dc.titleMotivations and Barriers for Saudi Nurses to Pursue a Doctoral Degreeen
dc.title.alternativeTrends in Graduate Nursing Educationen
dc.contributor.authorCavanagh, Stephen J.en
dc.contributor.authorAlshehry, Abdualrahmanen
dc.contributor.departmentLambdaen
dc.author.detailsStephen J. Cavanagh, RN, FACHE, FInstLM, FAAN, dean@scavanagh.net; Abdualrahman Alshehry, RNen
dc.identifier.urihttp://hdl.handle.net/10755/616053-
dc.description.abstractSession presented on Monday, July 25, 2016: Purpose: A shortage of Saudi PhD prepared nursing school faculty and a limited number of advanced degree programs in Saudi Arabia are preventing the education of sufficient nurses to meet growing healthcare demands and prepare nurses for faculty roles.' The purpose of this study was to identify motivation and barrier factors that may influence the decision of a nurse to seek further education at the doctorate level. Methods: A mixed method design was used for this study based upon the Chain-of-Response Model (Cross, 1981). A questionnaire was distributed to four groups of nurses using email and social media methods. Respondents included nurses who were working in either clinical practice and academia and who had either made the decision to study for a PhD or were currently undecided. A total of 161 responses were obtained from nurses either working or studying in Saudi Arabia or internationally. The analysis strategy included descriptive statistics, ANOVA, ANCOVA, and factor analysis methods. Qualitative data analysis involved creating codes and themes to create categories of responses that could be compared with the quantitative data. Results: There was a statistically significant difference between the decided and undecided groups of nurses, based upon institutional or family barriers. There was no statistically significant difference between the motivation scores of the four groups or gender. Further analysis indicated, however, that institutional barriers were more important to female nurses in making the decision to seek a PhD. The length of time in practice or experience did not statistically impact the decision to pursue a doctoral degree, nor was it associated with motivation or barrier scores. Analysis of the qualitative data identified important motivation and barriers factors including prior success in study or work, the need to advance nursing knowledge, personal and work aspirations, and a belief in the importance of improving professional nursing and care outcomes. Support from family members, work colleagues and fellow students were important in deciding to study for a PhD. Conclusion: This study identified motivation and barrier factors that were important to Saudi Arabian nursing students considering international study for a PhD. Findings from this study may inform students from other nations who are considering overseas education. Results from this study can be used to reform policy and practice aimed at increasing the number of PhD prepared nursing'faculty necessary to grow the Saudi nursing workforce and develop its nursing research infrastructure.en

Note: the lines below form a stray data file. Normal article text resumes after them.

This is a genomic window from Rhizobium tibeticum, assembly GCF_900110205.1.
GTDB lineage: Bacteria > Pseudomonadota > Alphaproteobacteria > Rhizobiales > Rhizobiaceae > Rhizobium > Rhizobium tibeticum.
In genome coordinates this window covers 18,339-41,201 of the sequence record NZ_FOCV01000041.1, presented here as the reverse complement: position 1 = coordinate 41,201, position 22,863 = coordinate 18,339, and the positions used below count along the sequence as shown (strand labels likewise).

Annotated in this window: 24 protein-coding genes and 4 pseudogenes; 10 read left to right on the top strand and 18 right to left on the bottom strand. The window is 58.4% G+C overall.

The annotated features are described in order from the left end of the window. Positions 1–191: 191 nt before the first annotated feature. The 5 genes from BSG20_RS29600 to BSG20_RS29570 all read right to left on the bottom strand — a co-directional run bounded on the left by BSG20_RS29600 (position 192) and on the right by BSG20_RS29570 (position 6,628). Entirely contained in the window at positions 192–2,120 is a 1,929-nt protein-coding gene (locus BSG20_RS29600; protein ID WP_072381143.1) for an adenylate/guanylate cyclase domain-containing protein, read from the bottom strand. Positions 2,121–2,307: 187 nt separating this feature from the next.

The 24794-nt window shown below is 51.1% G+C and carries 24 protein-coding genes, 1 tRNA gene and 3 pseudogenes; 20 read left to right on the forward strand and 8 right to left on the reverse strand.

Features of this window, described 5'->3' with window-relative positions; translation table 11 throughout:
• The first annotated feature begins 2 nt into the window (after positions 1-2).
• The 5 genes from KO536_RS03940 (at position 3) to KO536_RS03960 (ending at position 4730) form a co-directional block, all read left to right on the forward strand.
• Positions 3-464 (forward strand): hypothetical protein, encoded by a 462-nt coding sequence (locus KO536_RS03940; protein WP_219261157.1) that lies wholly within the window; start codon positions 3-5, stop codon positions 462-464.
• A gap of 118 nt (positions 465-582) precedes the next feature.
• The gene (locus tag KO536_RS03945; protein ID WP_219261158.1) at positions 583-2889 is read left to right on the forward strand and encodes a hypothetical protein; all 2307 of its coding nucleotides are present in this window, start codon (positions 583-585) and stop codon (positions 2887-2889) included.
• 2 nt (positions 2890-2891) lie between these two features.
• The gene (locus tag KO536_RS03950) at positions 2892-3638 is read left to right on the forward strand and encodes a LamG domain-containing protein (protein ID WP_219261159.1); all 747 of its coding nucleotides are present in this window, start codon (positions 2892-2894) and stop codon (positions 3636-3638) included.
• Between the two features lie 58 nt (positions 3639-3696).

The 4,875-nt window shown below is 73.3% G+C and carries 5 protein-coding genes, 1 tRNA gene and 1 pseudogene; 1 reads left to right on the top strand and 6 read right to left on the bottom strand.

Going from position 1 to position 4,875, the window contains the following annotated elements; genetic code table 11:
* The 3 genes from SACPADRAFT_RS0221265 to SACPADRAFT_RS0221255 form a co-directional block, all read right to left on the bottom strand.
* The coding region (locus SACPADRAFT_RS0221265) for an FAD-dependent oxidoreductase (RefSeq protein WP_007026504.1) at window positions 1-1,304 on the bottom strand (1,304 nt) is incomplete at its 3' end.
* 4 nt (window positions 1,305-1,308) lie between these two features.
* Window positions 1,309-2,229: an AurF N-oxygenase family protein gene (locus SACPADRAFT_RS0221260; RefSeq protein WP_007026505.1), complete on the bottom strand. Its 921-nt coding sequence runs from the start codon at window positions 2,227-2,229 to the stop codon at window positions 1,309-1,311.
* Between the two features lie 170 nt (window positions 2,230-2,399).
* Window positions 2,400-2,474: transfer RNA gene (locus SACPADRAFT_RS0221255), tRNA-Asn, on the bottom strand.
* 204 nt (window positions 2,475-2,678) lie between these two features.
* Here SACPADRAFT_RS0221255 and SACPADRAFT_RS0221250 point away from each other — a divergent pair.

dc.subjectMotivationen
dc.subjectDoctorateen
dc.subjectInternationalen
dc.date.available2016-07-13T11:03:12Z-
dc.date.issued2016-07-13-
dc.date.issued2016-07-13en
dc.date.accessioned2016-07-13T11:03:12Z-
dc.conference.date2016en
dc.conference.name27th International Nursing Research Congressen
dc.conference.hostSigma Theta Tau International, the Honor Society of Nursingen
dc.conference.locationCape Town, South Africaen
dc.descriptionTheme: Leading Global Research: Advancing Practice, Advocacy, and Policyen